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multi-family-houses

“We cannot predict market development, because we live in the Ukraine“

Submitted by Baerbel Epp on December 4, 2013

The Ukrainian solar thermal market is extremely price-sensitive. Whereas importers of Chinese vacuum tube collectors have increased their annual sales significantly, the demand for high-quality solar collectors is stagnating. This is one of the results of the annual ISOL Navigator survey by German agency solrico and the follow-up interviews with local market players. Single-family houses and the tourism sector have the highest share in the sales of the companies that participated in the survey (see the chart on the left). Solar thermal systems for multi-family houses will gain importance, as already every fifth company considers it the fastest-growing segment in the Ukraine. After all, the industry complains that most support mechanisms will not be effective because of the high level of corruption across the country.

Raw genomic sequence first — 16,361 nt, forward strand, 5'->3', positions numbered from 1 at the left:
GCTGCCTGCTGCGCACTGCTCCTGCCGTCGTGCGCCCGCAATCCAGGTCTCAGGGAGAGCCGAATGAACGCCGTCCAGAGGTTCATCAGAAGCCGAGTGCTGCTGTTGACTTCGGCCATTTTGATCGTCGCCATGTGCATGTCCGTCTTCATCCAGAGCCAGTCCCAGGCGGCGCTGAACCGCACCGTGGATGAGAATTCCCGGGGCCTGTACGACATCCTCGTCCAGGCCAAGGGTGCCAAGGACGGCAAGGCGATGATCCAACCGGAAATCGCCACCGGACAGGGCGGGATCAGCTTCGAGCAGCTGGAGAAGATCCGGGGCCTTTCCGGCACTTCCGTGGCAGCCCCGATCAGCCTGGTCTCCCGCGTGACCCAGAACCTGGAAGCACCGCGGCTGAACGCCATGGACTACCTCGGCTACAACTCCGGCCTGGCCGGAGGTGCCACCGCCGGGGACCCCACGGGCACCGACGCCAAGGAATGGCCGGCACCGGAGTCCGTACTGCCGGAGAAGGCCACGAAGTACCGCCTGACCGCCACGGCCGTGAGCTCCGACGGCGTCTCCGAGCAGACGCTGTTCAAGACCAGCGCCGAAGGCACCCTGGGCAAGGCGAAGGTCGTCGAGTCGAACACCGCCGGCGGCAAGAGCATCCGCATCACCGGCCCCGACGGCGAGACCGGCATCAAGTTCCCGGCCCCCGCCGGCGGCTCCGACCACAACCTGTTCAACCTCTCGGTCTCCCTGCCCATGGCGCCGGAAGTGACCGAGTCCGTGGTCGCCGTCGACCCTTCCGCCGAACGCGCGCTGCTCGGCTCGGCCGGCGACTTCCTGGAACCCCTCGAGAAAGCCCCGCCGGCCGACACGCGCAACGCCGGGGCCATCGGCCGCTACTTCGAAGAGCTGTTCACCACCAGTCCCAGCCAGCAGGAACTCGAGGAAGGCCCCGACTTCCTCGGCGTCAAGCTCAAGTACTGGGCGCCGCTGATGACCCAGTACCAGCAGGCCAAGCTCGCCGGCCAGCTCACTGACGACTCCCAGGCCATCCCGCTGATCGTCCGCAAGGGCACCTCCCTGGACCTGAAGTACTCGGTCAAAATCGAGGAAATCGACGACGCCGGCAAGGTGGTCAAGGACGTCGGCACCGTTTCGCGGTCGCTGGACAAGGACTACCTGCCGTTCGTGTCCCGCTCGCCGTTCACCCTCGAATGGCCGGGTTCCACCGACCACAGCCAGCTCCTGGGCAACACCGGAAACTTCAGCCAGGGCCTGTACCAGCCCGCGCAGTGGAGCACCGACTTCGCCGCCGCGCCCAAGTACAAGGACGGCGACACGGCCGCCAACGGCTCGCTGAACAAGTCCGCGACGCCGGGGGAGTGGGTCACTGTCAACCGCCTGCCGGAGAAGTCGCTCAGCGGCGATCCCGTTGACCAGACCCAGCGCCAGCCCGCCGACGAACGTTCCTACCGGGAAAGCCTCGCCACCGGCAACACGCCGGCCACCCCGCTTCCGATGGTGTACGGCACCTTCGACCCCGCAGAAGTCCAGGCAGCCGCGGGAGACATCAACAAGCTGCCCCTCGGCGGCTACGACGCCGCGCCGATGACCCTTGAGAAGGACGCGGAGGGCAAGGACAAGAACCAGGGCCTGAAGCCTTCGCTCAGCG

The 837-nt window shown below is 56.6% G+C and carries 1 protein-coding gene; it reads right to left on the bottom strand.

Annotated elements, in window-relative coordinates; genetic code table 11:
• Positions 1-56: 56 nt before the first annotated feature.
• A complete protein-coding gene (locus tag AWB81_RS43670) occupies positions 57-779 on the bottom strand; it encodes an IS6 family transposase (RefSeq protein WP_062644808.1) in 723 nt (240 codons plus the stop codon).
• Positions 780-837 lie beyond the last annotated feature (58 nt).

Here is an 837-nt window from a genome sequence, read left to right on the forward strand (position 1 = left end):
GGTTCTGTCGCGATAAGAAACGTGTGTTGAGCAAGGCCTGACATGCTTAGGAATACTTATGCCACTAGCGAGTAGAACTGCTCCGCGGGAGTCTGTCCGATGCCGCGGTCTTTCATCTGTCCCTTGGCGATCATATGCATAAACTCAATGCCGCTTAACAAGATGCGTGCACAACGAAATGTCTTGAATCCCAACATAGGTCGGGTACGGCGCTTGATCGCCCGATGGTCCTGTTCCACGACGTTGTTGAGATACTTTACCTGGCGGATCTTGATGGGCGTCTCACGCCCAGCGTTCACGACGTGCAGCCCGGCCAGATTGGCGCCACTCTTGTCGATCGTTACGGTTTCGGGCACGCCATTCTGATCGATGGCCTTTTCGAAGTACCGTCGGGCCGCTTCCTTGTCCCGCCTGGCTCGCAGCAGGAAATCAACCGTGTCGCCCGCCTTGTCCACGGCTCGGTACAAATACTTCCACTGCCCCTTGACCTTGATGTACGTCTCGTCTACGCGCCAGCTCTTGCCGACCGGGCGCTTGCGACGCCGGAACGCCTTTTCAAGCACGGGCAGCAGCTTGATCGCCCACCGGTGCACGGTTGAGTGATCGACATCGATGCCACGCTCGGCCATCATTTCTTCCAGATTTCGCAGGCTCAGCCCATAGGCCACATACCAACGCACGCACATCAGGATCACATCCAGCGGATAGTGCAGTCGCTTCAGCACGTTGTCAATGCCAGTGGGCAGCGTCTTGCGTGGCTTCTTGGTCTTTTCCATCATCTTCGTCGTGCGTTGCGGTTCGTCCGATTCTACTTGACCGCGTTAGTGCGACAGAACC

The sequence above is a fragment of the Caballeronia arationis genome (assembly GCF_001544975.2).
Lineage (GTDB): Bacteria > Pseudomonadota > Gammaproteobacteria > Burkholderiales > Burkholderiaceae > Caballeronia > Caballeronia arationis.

Figure: solrico

Germany: Housing Coop’s Monitored Solar Plants Achieve 500 kWh/m²

Submitted by Baerbel Epp on February 22, 2013

German company Parabel Energiesysteme has set up solar thermal systems with collector areas between 20 and 220 m² on, all in all, 450 buildings across Europe. More than 100 of these systems are part of a continuous monitoring programme. Their typical yield is 500 kWh/m² and year – impressively high for Germany. In January, a group of participants of the SMEThermal conference in Berlin, Germany, took a tour to a Parabel plant. The photo shows the area in the centre of Berlin where solar water heaters are placed on several roofs of the multi-family buildings as well as a kindergarten on the left.
Photo: Eva Augsten

France: Influence of New Building Standards in 2013

Submitted by Baerbel Epp on December 19, 2012

The solar thermal industry in France looks with mixed feelings to next year. Certain system suppliers are convinced that the French building regulation RT2012 will push solar water heaters in the residential segment in 2013. In contrast, others are afraid that hot water heat pumps will make the race because electricity prices are still low and the heat pump lobby is well represented across the country. Together with the low-energy building label BBC, the previous RT2005 regulation have proven to be rather successful in the last three years and especially in 2012 with regard to solar thermal systems in multi-family houses. It is still unclear how the new regulation RT2012 will affect the implementation of this technology. The chart shows the steps that have been taken to ensure a zero-energy or energy-positive housing standard in new buildings in 2020.